When gluing up the rings I used 11 segmented rings and 1 walnut disk that was attached to an end block. It is really important when you glue these rings together to do two things:
- Center each ring on the previous ring
- Rotate each ring so that the walnut segment is halfway through the walnut segment on the previous ring
I then repeated the process to create the bottom.
Next, I mounted the top half of the ornament to the lathe using the chuck and forced the bottom half against the top half using the tail stock. (Note that the top and bottom halves were not glued together at this point.) The pressure was sufficient to hold the two halves together while I turned the outside to about 90% of its final shape. This is when I started to see that I was going to need a major design change. Notice in Figure 12, there is no way that I was going to be able to get a sphere out of these segments and still have a walnut ring left at the top or bottom.
Now that the outside shape was mostly finished, it was time to hollow out the insides of the top and bottom. The ornament is hollowed out to reduce its weight, so it can hang properly on the tree. Once the top section was hollowed, I used a 3/8″ drill bit to drill a hole through the top of the ornament to hold the topper.
Hollowing and drilling the top went well. Unfortunately, the bottom did not. The ornament broke off the walnut ring while I was hollowing it. Later, at a meeting of my local AAW chapter, I asked several people why this had happened. A few opinions and ideas were shared. Upon examining the break closely, it appeared that there had not been sufficient glue in that joint. Two of the suggestions given were:
- Since it is difficult to get a perfectly flat surface on the walnut face, it was recommended that I use five-minute epoxy for gluing the walnut face to the first ring. The reason is that epoxy will fill any gap that is in the joint. Note: Since the segmented rings are a bit flimsier than the solid ring, they get pressed more tightly together in the gluing process and so Titebond glue works fine for them.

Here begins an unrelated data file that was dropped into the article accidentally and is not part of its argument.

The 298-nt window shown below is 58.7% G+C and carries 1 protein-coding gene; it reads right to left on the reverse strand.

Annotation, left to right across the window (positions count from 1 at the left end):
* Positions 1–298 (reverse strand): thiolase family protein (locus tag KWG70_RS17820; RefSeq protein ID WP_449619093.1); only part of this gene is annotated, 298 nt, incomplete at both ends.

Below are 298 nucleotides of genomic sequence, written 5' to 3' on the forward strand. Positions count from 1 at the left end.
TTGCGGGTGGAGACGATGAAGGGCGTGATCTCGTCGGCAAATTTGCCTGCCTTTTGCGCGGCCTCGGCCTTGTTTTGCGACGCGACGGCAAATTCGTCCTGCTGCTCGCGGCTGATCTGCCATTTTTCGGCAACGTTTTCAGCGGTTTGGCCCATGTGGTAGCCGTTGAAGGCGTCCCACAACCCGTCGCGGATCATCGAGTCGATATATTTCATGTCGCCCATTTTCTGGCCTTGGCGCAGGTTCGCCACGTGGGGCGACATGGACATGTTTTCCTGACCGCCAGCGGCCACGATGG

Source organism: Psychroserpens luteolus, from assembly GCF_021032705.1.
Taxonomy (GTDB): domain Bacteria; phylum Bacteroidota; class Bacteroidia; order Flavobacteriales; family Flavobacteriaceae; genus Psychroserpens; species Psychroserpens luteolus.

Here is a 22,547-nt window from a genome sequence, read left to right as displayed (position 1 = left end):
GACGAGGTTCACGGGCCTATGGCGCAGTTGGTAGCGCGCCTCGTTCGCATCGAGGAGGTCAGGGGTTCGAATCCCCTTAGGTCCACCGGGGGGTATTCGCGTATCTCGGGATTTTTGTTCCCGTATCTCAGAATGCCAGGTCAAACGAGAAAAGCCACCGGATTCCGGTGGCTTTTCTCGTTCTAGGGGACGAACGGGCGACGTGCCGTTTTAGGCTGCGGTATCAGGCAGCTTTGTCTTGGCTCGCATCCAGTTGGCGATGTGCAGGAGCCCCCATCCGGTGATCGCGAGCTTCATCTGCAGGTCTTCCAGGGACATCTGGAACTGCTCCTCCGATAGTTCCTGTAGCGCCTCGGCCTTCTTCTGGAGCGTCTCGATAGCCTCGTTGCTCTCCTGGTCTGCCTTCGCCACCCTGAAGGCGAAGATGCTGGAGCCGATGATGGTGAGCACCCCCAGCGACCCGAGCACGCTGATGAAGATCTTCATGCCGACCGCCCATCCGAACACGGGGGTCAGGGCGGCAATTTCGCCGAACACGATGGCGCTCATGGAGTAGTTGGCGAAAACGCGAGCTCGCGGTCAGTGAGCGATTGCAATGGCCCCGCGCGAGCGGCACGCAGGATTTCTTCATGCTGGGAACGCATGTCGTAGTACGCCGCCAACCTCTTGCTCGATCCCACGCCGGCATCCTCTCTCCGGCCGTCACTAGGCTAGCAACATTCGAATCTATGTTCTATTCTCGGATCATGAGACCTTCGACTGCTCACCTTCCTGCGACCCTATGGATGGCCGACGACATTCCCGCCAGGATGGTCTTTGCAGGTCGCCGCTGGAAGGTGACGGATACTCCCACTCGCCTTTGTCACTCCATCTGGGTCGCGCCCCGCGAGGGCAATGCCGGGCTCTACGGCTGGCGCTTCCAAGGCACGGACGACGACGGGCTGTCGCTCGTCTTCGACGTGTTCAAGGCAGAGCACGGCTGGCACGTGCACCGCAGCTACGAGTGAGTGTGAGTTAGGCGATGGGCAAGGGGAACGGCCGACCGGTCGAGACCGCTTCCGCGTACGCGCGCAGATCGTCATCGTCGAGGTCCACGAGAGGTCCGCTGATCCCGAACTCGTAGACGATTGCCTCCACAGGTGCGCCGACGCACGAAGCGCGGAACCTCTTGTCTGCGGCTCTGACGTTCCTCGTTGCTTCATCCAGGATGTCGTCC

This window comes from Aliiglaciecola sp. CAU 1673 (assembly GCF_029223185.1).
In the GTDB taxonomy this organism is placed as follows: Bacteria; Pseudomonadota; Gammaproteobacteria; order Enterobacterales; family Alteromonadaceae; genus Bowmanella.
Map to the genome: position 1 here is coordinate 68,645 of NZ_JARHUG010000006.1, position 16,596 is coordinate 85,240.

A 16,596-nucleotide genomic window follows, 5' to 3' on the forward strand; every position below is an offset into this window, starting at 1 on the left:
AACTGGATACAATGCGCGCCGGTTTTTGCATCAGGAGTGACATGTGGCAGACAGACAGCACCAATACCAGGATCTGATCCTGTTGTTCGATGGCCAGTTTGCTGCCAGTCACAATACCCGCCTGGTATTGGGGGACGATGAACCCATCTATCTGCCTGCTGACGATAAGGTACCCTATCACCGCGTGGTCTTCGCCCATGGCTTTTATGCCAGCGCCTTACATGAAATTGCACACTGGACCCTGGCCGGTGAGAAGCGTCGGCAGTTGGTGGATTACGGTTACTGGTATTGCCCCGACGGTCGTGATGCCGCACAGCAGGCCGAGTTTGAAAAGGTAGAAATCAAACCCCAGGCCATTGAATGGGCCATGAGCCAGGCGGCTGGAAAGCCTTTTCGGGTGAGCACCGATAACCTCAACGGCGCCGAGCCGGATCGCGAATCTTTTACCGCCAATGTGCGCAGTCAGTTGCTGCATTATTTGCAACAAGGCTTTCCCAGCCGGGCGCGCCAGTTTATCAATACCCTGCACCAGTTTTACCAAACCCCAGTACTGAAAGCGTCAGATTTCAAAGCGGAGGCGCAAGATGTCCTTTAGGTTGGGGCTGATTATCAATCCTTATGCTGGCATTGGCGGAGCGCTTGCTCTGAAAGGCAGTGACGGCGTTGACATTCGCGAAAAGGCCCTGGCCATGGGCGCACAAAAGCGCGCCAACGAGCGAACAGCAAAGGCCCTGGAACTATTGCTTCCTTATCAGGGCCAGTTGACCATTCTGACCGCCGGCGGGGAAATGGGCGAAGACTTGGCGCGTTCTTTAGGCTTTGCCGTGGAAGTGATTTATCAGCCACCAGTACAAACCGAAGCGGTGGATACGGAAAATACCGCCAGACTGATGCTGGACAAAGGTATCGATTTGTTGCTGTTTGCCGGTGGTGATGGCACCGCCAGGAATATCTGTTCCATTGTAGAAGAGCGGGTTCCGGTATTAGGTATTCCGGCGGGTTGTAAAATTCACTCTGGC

- Hollow the inside before shaping the outside. This will provide a larger area to absorb the vibration while turning the inside.
To continue, I glued the bottom half of the ornament back to the walnut end block as well as I could. I had a little bit of wobble, but not so much that I could not continue. I proceeded to finish hollowing out the bottom.
Next I glued the two ornament halves together, using the lathe as a clamp. After the glue dried, I began turning the rest of the outside shape. At that point it was confirmed that I was in trouble. The walnut on the bottom was going to be cut completely off. When I came in to make the bottom I broke through the ornament. Now it was time for that “design change.” I decided to cut out the damage as best I could and put a bottom stopper in the hole. I used a 1/2″ drill bit and attempted to clean up the hole but broke a few pieces of segments off. Notice how thin the wood was at the bottom.
Here is a picture of design change #1, a stopper on the bottom.
Once I finished creating the shape it was clear that my traditional topper was not going to look right. I played around with several shapes and settled on this one that had a similar shape as the ornament. It kind of looks like a Hershey’s Chocolate Kiss.
I was disappointed in the look of the ornament at first. It was not what I had been working towards. I shared the photo in Figure 18 with some friends and to my surprise they all liked the “New Design” shape better than the spherical design.
In the end my ornament was a success. I’m not sure I can ever reproduce the shape since it was the result of several mistakes but I have grown to like the shape as well. I spent about 15 hours making this ornament. I believe if I started over I could do it in about 11 hours since the math has already been done.